You think stardom is easy? Try wearing these all day.
British actress Patricia Roc, seen above, is pretty obscure considering her her extensive filmography. That's mostly because despite appearing in movies such as Circle of Danger and L'inconnue de Montréal, aka Fugitive from Montréal, she made only one Hollywood film—1946's Canyon Passage. The photo makes her look like she's regretting having just made that canyon passage on foot, but it's a cool, unusual shot. If you're thinking Roc is a pseudonym, you're right. She was really Felicia Herold. Yes? No? Maybe? Nah—doesn't do it for us either. Yet another good show business name change.
Continental Film Review ties modern cinema up in a tidy little package.
Above and below, the cover and assorted interior pages from Continental Film Review, with all the rare imagery and erudite commentary from the European cinema scene readers had come to expect. The cover features German actress Brigitte Skay bound with rope, and those of note inside include Anna Gaël, Romy Schneider, Alain Delon, Serge Gainsbourg, Jane Birkin, and Edwige Fenech. Skay and Gaël are featured because of their roles in the 1969 sci-fi film Zeta One, aka The Love Factor, which it happens we discussed way back in 2010. Shorter version: Barbarella it ain't. Continental Film Review had a secondary focus on non-performance visual arts. This issue looks at animation from Sweden and talks about some hot illustrators of the time, including Jan Lenica and Per Ahlin, drawing comparisons between them and famed painters like René Magritte. All of that and more in thirty-plus scans.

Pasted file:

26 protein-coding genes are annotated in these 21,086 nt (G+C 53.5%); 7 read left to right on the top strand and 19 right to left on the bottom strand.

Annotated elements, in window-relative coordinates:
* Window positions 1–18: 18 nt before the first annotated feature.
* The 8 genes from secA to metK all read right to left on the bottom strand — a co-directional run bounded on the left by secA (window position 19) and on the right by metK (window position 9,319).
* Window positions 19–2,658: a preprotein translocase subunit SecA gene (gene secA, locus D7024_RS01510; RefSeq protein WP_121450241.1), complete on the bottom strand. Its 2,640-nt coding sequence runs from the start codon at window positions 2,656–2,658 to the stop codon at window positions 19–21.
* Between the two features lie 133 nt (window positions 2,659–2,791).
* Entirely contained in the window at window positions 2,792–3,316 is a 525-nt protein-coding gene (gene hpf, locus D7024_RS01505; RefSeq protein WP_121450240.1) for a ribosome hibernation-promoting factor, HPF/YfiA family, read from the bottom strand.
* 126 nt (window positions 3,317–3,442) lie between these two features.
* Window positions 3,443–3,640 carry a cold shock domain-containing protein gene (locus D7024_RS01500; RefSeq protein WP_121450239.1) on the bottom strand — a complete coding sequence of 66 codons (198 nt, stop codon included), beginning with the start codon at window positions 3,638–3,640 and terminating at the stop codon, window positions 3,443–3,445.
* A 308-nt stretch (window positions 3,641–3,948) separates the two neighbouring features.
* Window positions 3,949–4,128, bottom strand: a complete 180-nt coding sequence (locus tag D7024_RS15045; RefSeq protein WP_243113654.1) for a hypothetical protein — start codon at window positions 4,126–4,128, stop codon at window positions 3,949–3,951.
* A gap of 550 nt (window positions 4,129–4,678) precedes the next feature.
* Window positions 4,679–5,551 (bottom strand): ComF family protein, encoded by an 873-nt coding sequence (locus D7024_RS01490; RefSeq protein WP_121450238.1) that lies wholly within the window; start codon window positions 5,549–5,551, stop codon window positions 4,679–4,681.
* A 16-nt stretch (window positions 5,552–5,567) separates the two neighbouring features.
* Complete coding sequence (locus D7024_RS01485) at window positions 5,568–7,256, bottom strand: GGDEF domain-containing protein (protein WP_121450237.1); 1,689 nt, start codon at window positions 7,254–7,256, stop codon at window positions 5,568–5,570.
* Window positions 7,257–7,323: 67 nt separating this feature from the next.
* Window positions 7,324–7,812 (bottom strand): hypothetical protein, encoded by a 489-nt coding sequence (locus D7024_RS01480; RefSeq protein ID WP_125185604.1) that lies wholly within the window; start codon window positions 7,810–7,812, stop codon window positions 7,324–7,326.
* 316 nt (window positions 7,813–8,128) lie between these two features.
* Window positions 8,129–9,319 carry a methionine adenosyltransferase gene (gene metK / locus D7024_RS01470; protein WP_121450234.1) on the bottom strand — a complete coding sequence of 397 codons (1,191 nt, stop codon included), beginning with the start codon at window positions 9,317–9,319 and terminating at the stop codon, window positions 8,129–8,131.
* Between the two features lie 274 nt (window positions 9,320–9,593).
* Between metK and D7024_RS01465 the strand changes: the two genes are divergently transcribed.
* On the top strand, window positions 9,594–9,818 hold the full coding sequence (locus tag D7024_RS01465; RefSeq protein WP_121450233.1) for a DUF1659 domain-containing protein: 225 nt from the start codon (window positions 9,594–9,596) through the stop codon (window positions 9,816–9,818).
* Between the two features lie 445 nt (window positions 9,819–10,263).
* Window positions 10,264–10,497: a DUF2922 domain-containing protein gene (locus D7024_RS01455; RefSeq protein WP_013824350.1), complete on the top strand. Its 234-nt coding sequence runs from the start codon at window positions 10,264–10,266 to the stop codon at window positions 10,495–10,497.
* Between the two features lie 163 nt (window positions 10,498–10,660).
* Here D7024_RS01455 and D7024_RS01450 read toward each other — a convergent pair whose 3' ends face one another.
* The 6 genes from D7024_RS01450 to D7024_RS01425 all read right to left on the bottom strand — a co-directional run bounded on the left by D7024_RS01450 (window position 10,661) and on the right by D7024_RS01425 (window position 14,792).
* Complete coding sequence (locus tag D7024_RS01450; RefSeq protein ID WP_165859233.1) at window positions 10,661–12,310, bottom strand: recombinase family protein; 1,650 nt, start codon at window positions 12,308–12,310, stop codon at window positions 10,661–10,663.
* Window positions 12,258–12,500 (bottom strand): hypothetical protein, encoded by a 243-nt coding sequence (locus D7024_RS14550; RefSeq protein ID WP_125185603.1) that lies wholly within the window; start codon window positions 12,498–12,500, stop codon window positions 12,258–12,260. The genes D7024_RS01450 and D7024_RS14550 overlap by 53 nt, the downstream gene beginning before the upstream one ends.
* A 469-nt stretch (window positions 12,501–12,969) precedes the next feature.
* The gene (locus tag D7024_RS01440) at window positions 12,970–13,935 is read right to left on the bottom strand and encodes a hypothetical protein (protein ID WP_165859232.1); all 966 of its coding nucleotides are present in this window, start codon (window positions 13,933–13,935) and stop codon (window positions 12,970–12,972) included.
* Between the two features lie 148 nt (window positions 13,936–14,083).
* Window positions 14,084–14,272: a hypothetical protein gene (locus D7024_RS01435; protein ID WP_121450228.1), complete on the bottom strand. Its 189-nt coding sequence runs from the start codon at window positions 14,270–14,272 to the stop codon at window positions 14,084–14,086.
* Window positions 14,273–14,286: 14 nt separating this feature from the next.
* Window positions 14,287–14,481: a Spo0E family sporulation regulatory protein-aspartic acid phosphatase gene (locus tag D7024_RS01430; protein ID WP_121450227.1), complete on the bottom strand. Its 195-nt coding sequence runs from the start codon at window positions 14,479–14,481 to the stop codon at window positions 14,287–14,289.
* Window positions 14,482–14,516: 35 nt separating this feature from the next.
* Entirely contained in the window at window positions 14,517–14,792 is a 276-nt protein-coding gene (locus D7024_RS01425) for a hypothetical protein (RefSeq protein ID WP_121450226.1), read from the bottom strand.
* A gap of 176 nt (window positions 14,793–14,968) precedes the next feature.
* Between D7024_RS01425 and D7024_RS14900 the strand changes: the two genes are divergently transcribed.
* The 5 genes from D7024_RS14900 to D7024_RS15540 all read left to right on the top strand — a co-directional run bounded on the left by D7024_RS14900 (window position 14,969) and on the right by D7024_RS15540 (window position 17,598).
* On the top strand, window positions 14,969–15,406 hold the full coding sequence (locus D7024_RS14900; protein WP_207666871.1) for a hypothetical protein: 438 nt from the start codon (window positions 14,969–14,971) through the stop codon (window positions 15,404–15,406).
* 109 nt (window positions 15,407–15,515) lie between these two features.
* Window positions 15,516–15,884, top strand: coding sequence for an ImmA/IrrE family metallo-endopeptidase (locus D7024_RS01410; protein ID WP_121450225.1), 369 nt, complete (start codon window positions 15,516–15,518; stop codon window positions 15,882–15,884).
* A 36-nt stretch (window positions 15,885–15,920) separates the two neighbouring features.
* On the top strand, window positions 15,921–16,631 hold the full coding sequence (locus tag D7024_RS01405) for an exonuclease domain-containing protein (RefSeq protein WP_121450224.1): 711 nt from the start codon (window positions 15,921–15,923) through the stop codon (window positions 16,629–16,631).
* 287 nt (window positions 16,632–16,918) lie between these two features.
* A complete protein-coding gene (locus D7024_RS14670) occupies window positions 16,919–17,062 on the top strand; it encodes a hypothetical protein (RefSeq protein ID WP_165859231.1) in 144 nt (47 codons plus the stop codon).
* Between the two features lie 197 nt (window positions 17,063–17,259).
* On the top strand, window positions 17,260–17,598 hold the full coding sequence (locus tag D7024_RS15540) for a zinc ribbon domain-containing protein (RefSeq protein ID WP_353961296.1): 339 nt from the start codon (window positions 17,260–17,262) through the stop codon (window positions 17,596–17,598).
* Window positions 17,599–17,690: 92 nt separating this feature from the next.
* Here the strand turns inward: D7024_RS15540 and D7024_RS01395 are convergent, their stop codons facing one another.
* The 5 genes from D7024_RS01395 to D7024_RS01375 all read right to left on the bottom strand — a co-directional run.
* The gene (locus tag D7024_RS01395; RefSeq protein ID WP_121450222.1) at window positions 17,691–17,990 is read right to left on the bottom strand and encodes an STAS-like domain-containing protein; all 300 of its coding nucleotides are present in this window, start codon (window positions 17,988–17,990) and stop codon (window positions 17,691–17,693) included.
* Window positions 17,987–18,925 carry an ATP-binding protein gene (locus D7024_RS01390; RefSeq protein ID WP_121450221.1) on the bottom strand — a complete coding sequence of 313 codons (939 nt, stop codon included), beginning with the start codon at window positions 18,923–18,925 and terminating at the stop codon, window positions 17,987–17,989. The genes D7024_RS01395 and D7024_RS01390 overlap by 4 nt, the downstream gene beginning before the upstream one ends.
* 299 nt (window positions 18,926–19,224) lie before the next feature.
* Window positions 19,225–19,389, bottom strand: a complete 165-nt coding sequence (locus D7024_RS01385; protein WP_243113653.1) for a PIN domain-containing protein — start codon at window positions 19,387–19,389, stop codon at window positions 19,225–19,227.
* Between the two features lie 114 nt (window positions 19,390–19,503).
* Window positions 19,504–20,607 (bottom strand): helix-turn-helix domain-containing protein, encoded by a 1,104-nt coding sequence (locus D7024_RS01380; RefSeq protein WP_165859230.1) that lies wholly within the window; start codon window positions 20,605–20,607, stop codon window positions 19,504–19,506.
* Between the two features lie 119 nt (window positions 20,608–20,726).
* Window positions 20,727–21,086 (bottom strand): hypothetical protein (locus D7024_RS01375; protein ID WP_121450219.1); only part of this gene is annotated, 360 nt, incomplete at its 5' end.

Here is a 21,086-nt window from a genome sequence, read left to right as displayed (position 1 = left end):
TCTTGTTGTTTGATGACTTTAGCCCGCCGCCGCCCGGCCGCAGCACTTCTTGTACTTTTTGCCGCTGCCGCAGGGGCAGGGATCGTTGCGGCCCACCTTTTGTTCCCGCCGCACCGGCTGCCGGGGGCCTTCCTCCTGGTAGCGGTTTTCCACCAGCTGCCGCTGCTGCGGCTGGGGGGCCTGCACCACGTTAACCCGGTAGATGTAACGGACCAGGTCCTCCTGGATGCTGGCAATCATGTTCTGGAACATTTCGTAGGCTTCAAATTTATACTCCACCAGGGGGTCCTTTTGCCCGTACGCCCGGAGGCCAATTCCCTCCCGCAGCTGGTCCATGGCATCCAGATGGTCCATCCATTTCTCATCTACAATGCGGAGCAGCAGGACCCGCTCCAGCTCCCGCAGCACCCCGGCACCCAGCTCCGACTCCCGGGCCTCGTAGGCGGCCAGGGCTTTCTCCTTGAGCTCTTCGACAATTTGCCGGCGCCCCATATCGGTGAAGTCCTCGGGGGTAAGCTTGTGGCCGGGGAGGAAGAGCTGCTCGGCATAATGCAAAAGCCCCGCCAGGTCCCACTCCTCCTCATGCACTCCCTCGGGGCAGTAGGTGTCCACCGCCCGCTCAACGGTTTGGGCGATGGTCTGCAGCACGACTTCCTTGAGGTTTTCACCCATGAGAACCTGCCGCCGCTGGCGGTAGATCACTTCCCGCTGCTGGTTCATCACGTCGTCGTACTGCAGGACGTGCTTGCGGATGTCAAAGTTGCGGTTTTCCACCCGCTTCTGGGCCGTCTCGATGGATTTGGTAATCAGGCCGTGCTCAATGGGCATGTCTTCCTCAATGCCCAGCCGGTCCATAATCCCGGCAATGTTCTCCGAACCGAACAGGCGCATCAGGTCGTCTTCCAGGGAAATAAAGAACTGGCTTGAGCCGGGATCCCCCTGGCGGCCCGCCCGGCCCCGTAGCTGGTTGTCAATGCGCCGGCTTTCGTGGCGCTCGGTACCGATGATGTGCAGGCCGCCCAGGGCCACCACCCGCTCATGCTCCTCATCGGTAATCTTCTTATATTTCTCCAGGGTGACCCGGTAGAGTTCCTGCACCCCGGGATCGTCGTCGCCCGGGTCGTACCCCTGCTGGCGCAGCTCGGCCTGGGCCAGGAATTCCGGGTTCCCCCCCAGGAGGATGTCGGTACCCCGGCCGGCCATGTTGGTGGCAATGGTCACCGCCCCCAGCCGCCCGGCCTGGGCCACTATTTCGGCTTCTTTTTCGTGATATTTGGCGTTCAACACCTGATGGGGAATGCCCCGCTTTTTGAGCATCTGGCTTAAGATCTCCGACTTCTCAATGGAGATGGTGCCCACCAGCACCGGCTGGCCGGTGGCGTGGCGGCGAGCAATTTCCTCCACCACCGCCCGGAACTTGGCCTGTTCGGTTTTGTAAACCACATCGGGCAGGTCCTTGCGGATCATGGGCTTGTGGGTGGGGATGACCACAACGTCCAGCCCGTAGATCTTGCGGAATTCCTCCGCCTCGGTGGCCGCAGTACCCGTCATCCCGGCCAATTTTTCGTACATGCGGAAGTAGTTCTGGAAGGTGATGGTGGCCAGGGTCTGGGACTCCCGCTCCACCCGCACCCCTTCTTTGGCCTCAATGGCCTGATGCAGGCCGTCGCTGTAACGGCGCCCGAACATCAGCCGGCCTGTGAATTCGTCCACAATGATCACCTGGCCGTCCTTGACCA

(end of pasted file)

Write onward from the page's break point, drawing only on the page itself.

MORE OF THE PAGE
I'm smiling now, but if another man asks where my on button is located he'll regret it.
These photos show Elmina Humphreys bizarrely costumed as the official Radio Queen for the 1939 Radiolympia trade and consumer show, at which she greeted guests as a personification of the spirit of radio. This was held in London, and was the last Radiolympia before World War II forced a long hiatus. It's likely that Humphreys was a show business hopeful, but we found no mention of her anywhere except in reference to her appearance here.